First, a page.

Marquis remains calm as Zenith
faces challenging times
Simon Marquis, who has just been named as the new CEO of Zenith Media, does not seem unduly worried, writes Jennifer Whitehead.
Not about Zenith's recent slide from the number-one slot in the media-buying Top of the Pops, nor the state of the advertising industry in the current economy. And he is not losing sleep, either, over Zenith Media's transfer to a new holding company (NewCo), along with Optimedia, to create the world's fourth-largest media-buying group.
In fact, it is hard to imagine anything worrying him much at all, unduly or otherwise.
Marquis takes over from Graham Duff, who has quit Zenith to become chief executive at Granada Enterprises at a date yet to be decided.
Marquis, 48, joined the company three-and-a-half years ago as managing director. At the time, industry insiders observed that perhaps the roles would have been better filled the other way around, with Duff -- who is, according to one observer, "wider than wide" -- seeming more of a natural for the managing director role.
But Marquis, a Cambridge graduate most often described as "charming" and "well-mannered", is not afraid to dirty his hands in the whole pitch process. "It feels good when you're winning," he says.
The two complemented each other to form a winning team. While refraining to comment on Duff's status, or otherwise, as a wide-boy, Marquis does admit, "I think we were very different, but very complementary. It was fairly obvious picking the right man for the right opportunity."
Can Marquis recreate the winning formula with his new managing director Tim Greatrex? One person who believes they will make a "great team" is Nick Milligan, deputy CEO and director of sales at Channel 5.
"Zenith always had teeth -- at least now they've got some hair," Milligan jokes, referring to Duff's famously bereft pate. "Simon understands the brand that is Zenith. He has the gravitas and authority that can only come with advanced years."
To the outside observer, it might not seem the best time to become the CEO of a company that, up until this year, had always been the biggest -- and when it comes to media buying, this necessarily means the best -- at what it does.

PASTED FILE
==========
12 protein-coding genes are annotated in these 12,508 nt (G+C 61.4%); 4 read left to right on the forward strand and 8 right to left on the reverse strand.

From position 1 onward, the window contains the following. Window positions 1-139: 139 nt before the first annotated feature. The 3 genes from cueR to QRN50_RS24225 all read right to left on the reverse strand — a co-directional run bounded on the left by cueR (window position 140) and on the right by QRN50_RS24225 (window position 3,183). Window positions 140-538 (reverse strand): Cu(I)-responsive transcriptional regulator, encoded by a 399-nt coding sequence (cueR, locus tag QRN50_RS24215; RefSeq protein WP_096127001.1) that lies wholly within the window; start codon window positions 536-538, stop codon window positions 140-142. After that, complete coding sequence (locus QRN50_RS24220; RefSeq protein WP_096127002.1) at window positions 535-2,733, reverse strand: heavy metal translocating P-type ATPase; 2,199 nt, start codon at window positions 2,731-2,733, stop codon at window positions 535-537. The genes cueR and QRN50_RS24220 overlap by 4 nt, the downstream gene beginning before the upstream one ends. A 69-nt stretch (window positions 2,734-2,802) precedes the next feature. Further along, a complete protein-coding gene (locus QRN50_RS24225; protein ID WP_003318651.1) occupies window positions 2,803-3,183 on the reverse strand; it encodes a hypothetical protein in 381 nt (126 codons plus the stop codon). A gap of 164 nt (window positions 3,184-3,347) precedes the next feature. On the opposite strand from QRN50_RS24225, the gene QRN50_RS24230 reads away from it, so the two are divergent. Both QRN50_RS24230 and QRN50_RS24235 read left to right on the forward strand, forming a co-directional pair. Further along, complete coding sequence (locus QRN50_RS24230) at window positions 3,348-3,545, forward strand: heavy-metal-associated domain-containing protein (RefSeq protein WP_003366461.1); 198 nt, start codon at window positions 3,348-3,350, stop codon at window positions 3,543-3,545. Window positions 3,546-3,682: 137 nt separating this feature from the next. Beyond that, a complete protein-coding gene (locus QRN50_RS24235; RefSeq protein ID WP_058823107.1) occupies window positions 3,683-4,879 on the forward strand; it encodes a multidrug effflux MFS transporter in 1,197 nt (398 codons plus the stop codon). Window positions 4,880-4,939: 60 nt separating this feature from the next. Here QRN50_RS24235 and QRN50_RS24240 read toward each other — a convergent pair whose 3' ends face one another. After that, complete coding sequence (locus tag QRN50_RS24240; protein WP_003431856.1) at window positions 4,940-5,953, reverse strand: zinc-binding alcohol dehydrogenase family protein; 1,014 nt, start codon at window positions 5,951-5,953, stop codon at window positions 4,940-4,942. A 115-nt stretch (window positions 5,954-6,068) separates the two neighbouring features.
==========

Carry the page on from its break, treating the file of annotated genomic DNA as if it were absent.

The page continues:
However, Marquis disagrees. "I don't see it as a bad time to be CEO, and I don't see dropping to number two as the end of the world. Obviously, we'd rather be number one than number two, but the table shows that there is a distinct group of big players. Mercifully, we're in that group," he says.
He is keen to point out that the report, published in Campaign, does suggest that it might not be long before Zenith forces Carat back into the number-two position. He also wants to make it clear that Zenith does a lot more than just media buying now, but the revenues from the media-planning business do not count in the table.
Zenith's own forecasts make for gloomy reading, with the rest of 2002 remaining flat. Marquis does not foresee himself, however, as the CEO who will preside over mass job cuts. "I hope not," he says. "We've resisted making any cuts so far, and we're still giving modest pay rises."
What can Zenith staff expect from their new CEO? Well, probably not the introduction of a company song or any major changes in corporate culture. Marquis says he's not one for reading the latest management books. "I'm not too keen on theorising about management. I think instinct has a lot to do with it," he says.
Instead, he talks about a few principles, which he describes as old-fashioned values, such as respecting people, talking straight and being courteous. "You can be firm and be bloody tough," he says, "but it doesn't mean we have to abandon civilised behaviour."
And even when he does indulge in some currently trendy management-speak, like the priority at Zenith being "about adding value for our clients", it somehow sounds inoffensive.
As far as the Optimedia deal goes, the result of an agreement between Publicis Groupe and Cordiant Communications, Marquis acknowledges that it is "one of the major issues we face". However, he's unable to shed any light on who will be running what, or how the agency brands will shape up. "I don't know the answers," he says.
However, as with the other important issues Marquis faces in his new role, he remains unperturbed.
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